Connecticut Chimney Swift Monitoring Protocol

Connecticut Chimney Swift Monitoring Protocol

Contact: Rua S. Mordecai, Chimney Watch, 919-342-6283,

Chimney Swift Monitoring Protocol

Over the last several decades, chimney swift populations have been declining across their range. Although the reasons are unclear, there is speculation that food availability, and nest and roost availability are possible factors. Chimney swifts are aerial insectivores, spending most of their time catching insects on the wing, and they have adapted well to human settlement. Reduced insect availability (food) is one factor that may be affecting chimney swifts. Another is that changes in chimney construction and building codes have reduced the number of chimneys suitable for nesting and roosting sites. Without access to adequate shelter, chimney swifts may be experiencing nest failures, or die offs due to exposure. The monitoring protocol will help us better understand where chimney swifts are nesting, what structures they are using, and how we can best keep track of local populations.

Chimney Swift ID

For this survey, you do not need any particular expertise, but you will need to be able to recognize chimney swifts. Before you start your survey, take some time to study a field guide or look them up online. This may help:

Chimney swifts are often dubbed “flying cigars” because of their short, tubular bodies and blunt tails. They are small dark brown birds that are constantly on the wing. As insectivores, they eat flying insects, and are often seen performing aerial acrobatics to do so. You may also hear a twittering or chattering when they are nearby. They are very vocal and can be heard even when not seen.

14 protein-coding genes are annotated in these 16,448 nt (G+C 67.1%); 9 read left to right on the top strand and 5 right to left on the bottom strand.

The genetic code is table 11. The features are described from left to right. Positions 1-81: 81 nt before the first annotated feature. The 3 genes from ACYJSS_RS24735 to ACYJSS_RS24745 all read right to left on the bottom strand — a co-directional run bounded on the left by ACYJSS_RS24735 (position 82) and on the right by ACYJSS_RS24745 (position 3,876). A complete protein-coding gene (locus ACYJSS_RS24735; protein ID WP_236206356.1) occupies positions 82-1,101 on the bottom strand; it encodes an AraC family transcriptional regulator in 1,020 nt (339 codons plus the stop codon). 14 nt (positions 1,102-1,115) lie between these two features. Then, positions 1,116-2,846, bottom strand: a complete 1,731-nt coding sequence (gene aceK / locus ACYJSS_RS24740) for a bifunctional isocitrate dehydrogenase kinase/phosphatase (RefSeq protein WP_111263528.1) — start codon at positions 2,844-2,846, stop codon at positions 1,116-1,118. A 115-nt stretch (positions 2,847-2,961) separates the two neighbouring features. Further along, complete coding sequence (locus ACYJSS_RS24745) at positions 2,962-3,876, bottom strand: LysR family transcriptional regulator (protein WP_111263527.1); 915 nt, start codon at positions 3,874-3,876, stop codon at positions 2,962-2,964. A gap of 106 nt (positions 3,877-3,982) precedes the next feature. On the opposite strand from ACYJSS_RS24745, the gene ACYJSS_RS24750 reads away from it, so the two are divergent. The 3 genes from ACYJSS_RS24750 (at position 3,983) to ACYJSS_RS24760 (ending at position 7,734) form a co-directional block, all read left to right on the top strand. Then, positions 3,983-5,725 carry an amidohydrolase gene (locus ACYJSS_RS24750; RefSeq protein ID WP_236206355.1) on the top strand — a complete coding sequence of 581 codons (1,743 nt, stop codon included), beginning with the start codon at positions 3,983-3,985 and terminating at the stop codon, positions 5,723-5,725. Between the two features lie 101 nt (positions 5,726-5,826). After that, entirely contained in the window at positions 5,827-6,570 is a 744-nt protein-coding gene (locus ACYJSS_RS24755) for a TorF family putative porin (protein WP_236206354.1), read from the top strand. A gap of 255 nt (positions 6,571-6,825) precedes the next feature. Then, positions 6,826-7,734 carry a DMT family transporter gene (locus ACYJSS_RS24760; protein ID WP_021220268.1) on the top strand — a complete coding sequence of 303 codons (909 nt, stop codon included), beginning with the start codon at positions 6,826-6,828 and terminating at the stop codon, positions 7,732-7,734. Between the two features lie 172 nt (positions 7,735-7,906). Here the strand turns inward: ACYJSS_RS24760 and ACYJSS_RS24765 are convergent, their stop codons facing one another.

For this survey you will need:


Chimney Watch Data Sheet

Chimney Swift Monitoring Protocol

“Bird Survey in Progress” sign

Clipboard/other writing surface


Extra pens/pencils




Survey Protocol

The purpose of this survey is to identify new nesting structures for chimney swifts, and to test our monitoring efforts. This will take place in two ways:

  • Randomly assigned chimneys: You will be assigned anywhere from 3-6 chimneys that need to be watched in a given area (a town or neighboring towns). This will help us identify new nesting sites.
  • Known nesting sites: If you have had chimney swifts in your own chimneys in the past, you will monitor your own chimney according to this protocol. This will help us test our methodology for detecting chimney swifts.


  • Time Period:
  • Each chimney needs to be surveyed once a month in May, June and July.